Motivation and emotion/Tutorials/20 emotions

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Tutorial 09: 20 emotions
This is the ninth tutorial for the motivation and emotion unit of study.

Overview[edit | edit source]

This tutorial discusses the nature and functions of 20 individual emotions.

Individual emotions[edit | edit source]

Emotion knowledge can be developed by learning to distinguish a wide range emotions.

When dealing with many emotions, it helps to chunk them into categories.

According to Reeve (2018), which emotions fit into these three categories? (see Table 1)

  1. Basic (7)
  2. Self-conscious (5)
  3. Cognitively complex (8)

Table 1

20 Individual Emotions Organised Into Three Categories

Basic (7) Self-conscious (5) Cognitively complex (8)
Fear Shame Envy
Anger Guilt Gratitude
Disgust Embarrassment Disappointment
Contempt Pride Regret
Sadness Triumph Hope
Joy Schadenfreude
Interest Empathy

Note. Based on Reeve (2018). Links go to Wikipedia articles. For a table of these emotions with links to specific Wikiversity book chapters, see the individual emotions lecture.

Emotion matching exercise[edit | edit source]

  1. In pairs, discuss and complete the 20 Individual Emotions Matching Exercise

Discussion[edit | edit source]

  1. What is your "favourite" or "most interesting" emotion(s)? Why?
  2. What is the difference between shame, guilt, and embarrassment?
    1. Shame and guilt both involve feeling bad about the standard of the self's behaviour
    2. Shame is public; Guilt is private (shame in the courtroom; guilt in the cell)
    3. Shame focuses on self; Guilt focuses on behaviour
    4. Embarrassment arises from innocent social blunder; it acknowledge this awareness and asks forgiveness
  3. What is the difference between pride and triumph?
    1. Both involve feeling good
    2. Pride is more personal, based on achievement
    3. Triumph is more social, based on competitive victory over others
  4. What are the two aspects of pride?
    1. Authentic: Based on genuine achievement
    2. Hubristic/Narcissistic: Self-puffery; based on desire to be better/more dominant than others; undermines relationships
  5. What emotions are associated with these interpersonal scenarios?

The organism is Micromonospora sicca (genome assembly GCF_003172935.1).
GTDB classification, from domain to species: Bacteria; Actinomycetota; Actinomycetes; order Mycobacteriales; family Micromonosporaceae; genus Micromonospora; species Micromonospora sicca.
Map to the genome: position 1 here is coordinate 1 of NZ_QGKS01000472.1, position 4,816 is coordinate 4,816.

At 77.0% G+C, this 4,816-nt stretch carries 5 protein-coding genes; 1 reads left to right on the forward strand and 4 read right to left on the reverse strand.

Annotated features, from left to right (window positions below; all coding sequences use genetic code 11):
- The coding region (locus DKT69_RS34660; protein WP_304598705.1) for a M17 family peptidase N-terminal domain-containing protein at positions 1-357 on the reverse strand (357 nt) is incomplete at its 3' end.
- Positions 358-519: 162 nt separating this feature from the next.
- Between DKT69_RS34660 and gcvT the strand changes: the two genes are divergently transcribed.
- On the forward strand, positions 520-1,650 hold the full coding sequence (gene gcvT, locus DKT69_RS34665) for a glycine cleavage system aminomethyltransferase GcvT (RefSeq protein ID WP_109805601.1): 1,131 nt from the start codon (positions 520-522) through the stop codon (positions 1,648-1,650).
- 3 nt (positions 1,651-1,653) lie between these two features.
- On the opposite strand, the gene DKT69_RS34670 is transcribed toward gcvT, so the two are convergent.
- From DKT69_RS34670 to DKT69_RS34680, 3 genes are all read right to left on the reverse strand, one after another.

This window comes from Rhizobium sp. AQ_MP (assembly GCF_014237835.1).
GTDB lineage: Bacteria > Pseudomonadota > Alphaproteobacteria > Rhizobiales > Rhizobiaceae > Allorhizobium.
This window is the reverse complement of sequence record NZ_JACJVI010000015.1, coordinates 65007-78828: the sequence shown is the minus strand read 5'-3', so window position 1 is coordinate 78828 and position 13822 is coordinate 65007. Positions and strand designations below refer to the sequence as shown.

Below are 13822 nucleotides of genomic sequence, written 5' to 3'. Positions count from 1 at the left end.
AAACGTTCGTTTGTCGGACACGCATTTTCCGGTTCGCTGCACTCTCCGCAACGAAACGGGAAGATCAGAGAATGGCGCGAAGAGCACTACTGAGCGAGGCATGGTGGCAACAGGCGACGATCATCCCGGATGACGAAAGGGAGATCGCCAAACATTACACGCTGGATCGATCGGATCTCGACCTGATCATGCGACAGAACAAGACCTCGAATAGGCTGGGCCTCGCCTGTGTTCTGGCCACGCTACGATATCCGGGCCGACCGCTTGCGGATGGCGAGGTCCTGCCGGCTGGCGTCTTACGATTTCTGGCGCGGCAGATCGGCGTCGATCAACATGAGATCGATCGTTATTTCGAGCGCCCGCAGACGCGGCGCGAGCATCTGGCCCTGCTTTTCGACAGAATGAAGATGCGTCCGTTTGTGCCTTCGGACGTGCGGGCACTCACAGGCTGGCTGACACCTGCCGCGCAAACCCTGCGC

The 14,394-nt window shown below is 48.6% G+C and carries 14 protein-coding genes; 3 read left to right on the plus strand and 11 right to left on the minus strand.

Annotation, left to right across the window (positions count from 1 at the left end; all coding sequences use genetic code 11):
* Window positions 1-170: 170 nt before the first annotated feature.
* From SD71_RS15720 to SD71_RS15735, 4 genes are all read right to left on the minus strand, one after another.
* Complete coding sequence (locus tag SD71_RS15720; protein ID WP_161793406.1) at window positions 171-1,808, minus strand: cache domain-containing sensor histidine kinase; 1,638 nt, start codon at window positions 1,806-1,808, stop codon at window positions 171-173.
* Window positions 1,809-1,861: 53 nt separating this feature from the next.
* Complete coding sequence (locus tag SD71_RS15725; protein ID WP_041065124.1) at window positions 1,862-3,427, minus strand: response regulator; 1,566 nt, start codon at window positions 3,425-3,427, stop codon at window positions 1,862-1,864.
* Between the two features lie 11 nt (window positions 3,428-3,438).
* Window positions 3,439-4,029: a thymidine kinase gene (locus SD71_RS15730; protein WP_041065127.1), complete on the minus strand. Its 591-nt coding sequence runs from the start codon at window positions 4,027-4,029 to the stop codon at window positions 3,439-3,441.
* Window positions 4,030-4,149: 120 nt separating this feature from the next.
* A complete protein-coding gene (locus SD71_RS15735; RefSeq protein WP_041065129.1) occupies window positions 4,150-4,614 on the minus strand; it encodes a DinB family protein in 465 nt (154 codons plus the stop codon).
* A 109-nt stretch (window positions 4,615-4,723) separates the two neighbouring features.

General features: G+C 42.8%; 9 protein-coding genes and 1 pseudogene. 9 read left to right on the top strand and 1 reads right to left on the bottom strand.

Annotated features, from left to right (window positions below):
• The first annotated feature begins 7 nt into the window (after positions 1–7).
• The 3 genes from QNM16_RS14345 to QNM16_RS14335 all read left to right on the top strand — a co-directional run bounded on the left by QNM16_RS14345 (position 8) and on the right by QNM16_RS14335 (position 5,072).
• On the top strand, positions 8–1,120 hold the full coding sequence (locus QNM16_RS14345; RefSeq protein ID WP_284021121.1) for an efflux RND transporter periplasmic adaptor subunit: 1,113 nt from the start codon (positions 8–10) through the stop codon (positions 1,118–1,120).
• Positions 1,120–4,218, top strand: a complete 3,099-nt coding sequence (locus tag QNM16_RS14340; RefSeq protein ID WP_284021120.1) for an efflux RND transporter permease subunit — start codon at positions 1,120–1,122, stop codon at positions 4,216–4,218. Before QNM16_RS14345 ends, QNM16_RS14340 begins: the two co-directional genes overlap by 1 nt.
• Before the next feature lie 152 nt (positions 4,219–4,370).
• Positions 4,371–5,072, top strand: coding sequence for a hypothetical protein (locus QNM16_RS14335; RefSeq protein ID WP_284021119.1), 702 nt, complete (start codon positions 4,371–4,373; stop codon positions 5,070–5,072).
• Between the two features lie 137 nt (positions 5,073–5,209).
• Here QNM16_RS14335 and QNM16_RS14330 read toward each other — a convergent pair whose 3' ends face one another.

... other person feels good ... other person feels bad
I feel good because ... vicarious joy, mudita, compersion, empathy, freudenfreude schadenfreude, contempt, hate, narcissism, arrogance
I feel bad because ... envy, jealousy, gluckschmerz empathy, compassion, sympathy
  1. What are the two types of envy?
    1. Benign: Focuses on self-improvement (building up)
    2. Malicious: Focuses on undermining another (tearing down)
  2. What is the difference between empathy, compassion, and sympathy?
    1. Empathy: Mirrors the feelings of another
    2. Compassion: Motivates action to help another
    3. Sympathy: Pitying of others; involves power
  3. What is the difference between disappointment and regret?
    1. Both involve experiencing a worse outcome than expected; the difference is the amount of perceived control
    2. Disappointment: Perceives that one's behaviour could not have lead to a different outcome
    3. Regret: Perceives that, had one's behaviour been different, a better outcome could have been achieved
  4. What are the two aspects of gratitude?
    1. Indebtedness Exchange-based relationship: If the receiver focuses on what was received (e.g., $50), then the receiver may feel indebted to repay, leading to an exchange-based relationship
    2. Care Communal relationship: If the receiver focuses on the giver (e.g., a friend), then the receiver may feel cared for and loved, leading to a communal relationship
  5. What is the opposite of hope?
    1. Fear
    2. Both fear and hope are about expectations of the future
    3. Also consider hopelessness / helplessness

Readings[edit | edit source]

Recording[edit | edit source]

See also[edit | edit source]


References[edit | edit source]

Reeve, J. (2018). Understanding motivation and emotion (7th ed.). Hoboken, NJ: Wiley. The School Locker. Google Books. Instructor companion site. UC Library. ISBN: Paperback 978-1-119-36760-4, E-text 978-1-119-36765-9. Rent e-text.

External links[edit | edit source]